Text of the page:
Posted on September 8, 2016
If when you grab your aerial silks, trapeze, or rope and the inside of your elbow shouts with sharp pain, you could be suffering from “climber’s elbow” otherwise known as medial epicondylosis. But, what exactly is going on and what can you do about it?
That super tender spot on the inside of your elbow is the medial epicondyle. This knobby bump on the ulnar (pinky side) of the elbow where the common flexor tendon attaches the wrist and finger flexor muscles, and the pronantor teres to the bone. These are the muscles that you use to flex your fingers and grasp your apparatus, to turn your palms facing outward, like to grip a trapeze, and to bend your wrist toward the pinky side of the hand, as with vertical apparatus. So, basically, all the muscles we hang our entire body weight from.
Often injury to this tendon is due to overuse, either from over training with too little rest, or from muscle imbalances in the body that make these muscles work overtime. Overuse and muscular imbalance is incredibly common due to how our lives revolve around finger flexion. These are the same muscles we use to type and use those ‘”wonderful” track pads on our laptops. Considering that not only are we aerialists, but also participants in the digital age, this gets tricky.
It is hopefully becoming clearer why the tendons attaching to the medial epicondyle are constantly subjected to sustained stress and are vulnerable to microtauma. Microtauma is normal and given adequate rest the body can repair the tendons to a higher level of capability to endure the stresses we put on it. However, without that rest the strong repeated muscle contractions can result in injury.
If you find yourself rubbing your elbows while training or having lingering pain there is hope. Find yourself a great physical therapist and get guidance on the rehab pathyway to pain free aerial practice. Tendons respond best when you load them properly and give them rest to rebuild.
If your pain is due to muscle imbalance and poor function, then your movement patterns are what need to change first. To quote a leading researcher in the field, Dr. Jill Cook, “With poor function you will never be out of pain. To get out of pain, improve function.” Having someone take a look at how the whole body, shoulder, and wrist are working can be the key to being pain-free and will get you prepared to rehab the tendon itself. For more info and links to relevant articles click here.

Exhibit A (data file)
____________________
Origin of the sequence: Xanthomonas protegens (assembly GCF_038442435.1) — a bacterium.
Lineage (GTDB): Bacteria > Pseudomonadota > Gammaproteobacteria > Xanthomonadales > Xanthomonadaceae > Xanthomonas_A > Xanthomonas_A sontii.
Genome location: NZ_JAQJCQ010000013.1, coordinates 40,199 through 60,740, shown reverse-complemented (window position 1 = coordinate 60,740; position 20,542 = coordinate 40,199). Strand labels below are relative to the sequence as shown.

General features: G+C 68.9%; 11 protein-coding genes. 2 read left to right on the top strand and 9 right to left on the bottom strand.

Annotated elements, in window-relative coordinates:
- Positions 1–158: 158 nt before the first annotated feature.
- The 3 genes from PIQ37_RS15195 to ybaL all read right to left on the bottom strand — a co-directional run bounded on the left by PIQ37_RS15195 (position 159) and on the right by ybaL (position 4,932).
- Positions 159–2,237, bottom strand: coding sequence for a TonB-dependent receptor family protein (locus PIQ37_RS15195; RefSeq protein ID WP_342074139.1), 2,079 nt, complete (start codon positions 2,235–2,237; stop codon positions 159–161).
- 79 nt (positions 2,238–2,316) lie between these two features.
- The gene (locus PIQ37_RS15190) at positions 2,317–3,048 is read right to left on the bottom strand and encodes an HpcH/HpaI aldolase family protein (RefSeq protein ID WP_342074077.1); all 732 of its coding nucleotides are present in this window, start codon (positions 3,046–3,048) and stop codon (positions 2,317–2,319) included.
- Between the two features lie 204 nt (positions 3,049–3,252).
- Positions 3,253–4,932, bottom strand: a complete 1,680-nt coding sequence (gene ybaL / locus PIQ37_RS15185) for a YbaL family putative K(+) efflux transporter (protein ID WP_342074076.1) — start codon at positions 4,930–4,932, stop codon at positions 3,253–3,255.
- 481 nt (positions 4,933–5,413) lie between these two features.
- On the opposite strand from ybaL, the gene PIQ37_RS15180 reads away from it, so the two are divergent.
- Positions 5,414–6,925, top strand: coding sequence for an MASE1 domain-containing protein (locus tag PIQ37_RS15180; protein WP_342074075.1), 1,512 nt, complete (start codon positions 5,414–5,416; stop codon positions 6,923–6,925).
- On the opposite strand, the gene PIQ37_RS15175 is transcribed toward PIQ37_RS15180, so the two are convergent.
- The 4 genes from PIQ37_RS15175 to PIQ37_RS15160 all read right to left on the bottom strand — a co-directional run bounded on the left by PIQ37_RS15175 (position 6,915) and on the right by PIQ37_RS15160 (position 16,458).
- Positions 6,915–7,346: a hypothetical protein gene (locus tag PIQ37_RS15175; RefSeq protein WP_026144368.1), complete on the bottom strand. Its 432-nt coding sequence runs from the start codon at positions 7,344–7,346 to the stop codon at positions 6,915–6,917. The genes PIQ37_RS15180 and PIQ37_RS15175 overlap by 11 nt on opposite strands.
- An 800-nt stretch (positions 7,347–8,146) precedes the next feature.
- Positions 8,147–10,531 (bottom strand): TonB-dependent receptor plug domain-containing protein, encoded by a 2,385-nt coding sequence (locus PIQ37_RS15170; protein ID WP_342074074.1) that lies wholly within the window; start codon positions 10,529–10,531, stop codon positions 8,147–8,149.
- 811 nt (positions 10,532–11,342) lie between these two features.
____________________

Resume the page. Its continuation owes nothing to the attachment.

There are four phases to tendon treatment: isometrics to reduce pain, isotonics for strengthening, fast eccentrics to improve energy storage, and sport specific training and loading.
Phase 1: Isometrics to Reduce Pain
The first step in healing is stopping the cycle of pain and teaching the brain that though the muscles are firing, your elbow does NOT have to hurt. In isometric contractions, the muscle length and joint angle do not change. To do this, hold a heavy load (~75% max) for 45 seconds with the wrist and/ or fingers (depending on which tissues are most irritated) in a mid range position with the forearm supported on a table 5 times. By the second or third repetition this should be pain free, and without pain your strength will already be about 19% increased!
Phase 2: Isotonics for Strengthening
Once you are pain free, the next step is to strengthen the muscles and load the tendons slowly and avoiding fatigue. Begining with eccentric (lengthening) and moving toward concentric (shortening) contractions with an even amount of weight throughout the movement. As you are loading the tissue it is important that you have no pain for a full 24 hours after each session before you increase weight or resistance.
Phase 3: Energy Storage
Tendons are the springs in our system and need to be able store energy without pain. At this phase you will begin to perform fast eccentric contractions to mimic the loads that your tendons go through in daily life with about 48 hours of rest to allow for remodeling.
Phase 4: Sport Specific
Congratulations!!! You are back to (less modified) training and feeling pretty great. Now is the time to work on your grip endurance and your ability to absorb the force of doing smaller to larger release moves and re-grips.
Tendons may take a while to heal, but they will heal. The earlier you recognize your symptoms and get help, the sooner you will be back in the air and feeling great.
Some final thoughts:
I know we all love to stretch, but please AVOID stretching your flexor tendons. I know, everyone tells you to stretch, but here’s why you shouldn’t. The mechanism of injury to the tendon is excessive load that increases the tensive and compressive forces on the tendon. So, when you think about what stretching does, it INCREASES the tension and therefore the load on the tendon pressing it against the epicondyle and irritating the tissue further.
As far as technology goes, track pads can be killer on the flexor tendons. GET a MOUSE. It can be a cheap and very effective way to decrease your daily symptoms and help you feel more comfortable throughout your day and in the air. Also, try to limit phone time in general. Just holding those little buggers and swiping can get irritating after a while.
Modify your TRAINING, but DON’T STOP fully. Give your elbows a bit of a rest, you may need to take a small break. In the meantime, work on your form, general strength, conditioning, and anything else you can do without increasing your symptoms. Your body and mind will thank you. 🙂
This blog post is for information only and is not meant to replace proper medical care and diagnosis. If you have any new pains or concerns about your body and its funciton please set up an appointment with a provider you trust.